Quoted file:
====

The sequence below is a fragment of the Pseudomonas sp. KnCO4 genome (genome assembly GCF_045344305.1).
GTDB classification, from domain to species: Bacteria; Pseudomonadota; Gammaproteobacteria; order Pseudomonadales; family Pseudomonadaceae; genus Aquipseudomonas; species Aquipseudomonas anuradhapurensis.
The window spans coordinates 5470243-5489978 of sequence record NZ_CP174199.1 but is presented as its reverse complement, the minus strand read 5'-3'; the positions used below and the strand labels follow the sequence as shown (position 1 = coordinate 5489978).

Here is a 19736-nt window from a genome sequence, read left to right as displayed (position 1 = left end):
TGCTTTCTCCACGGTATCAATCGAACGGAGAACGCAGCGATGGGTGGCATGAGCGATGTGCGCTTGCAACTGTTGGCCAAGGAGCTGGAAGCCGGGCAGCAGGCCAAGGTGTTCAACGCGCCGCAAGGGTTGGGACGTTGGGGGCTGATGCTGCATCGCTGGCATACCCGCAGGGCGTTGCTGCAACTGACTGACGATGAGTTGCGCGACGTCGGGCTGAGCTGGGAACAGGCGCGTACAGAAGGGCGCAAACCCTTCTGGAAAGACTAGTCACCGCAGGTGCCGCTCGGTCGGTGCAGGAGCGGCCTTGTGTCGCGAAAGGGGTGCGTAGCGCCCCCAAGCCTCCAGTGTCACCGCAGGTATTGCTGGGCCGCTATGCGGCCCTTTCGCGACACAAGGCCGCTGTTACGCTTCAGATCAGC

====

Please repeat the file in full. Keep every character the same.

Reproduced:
The sequence below is a fragment of the Pseudomonas sp. KnCO4 genome (genome assembly GCF_045344305.1).
GTDB classification, from domain to species: Bacteria; Pseudomonadota; Gammaproteobacteria; order Pseudomonadales; family Pseudomonadaceae; genus Aquipseudomonas; species Aquipseudomonas anuradhapurensis.
The window spans coordinates 5470243-5489978 of sequence record NZ_CP174199.1 but is presented as its reverse complement, the minus strand read 5'-3'; the positions used below and the strand labels follow the sequence as shown (position 1 = coordinate 5489978).

Here is a 19736-nt window from a genome sequence, read left to right as displayed (position 1 = left end):
TGCTTTCTCCACGGTATCAATCGAACGGAGAACGCAGCGATGGGTGGCATGAGCGATGTGCGCTTGCAACTGTTGGCCAAGGAGCTGGAAGCCGGGCAGCAGGCCAAGGTGTTCAACGCGCCGCAAGGGTTGGGACGTTGGGGGCTGATGCTGCATCGCTGGCATACCCGCAGGGCGTTGCTGCAACTGACTGACGATGAGTTGCGCGACGTCGGGCTGAGCTGGGAACAGGCGCGTACAGAAGGGCGCAAACCCTTCTGGAAAGACTAGTCACCGCAGGTGCCGCTCGGTCGGTGCAGGAGCGGCCTTGTGTCGCGAAAGGGGTGCGTAGCGCCCCCAAGCCTCCAGTGTCACCGCAGGTATTGCTGGGCCGCTATGCGGCCCTTTCGCGACACAAGGCCGCTGTTACGCTTCAGATCAGC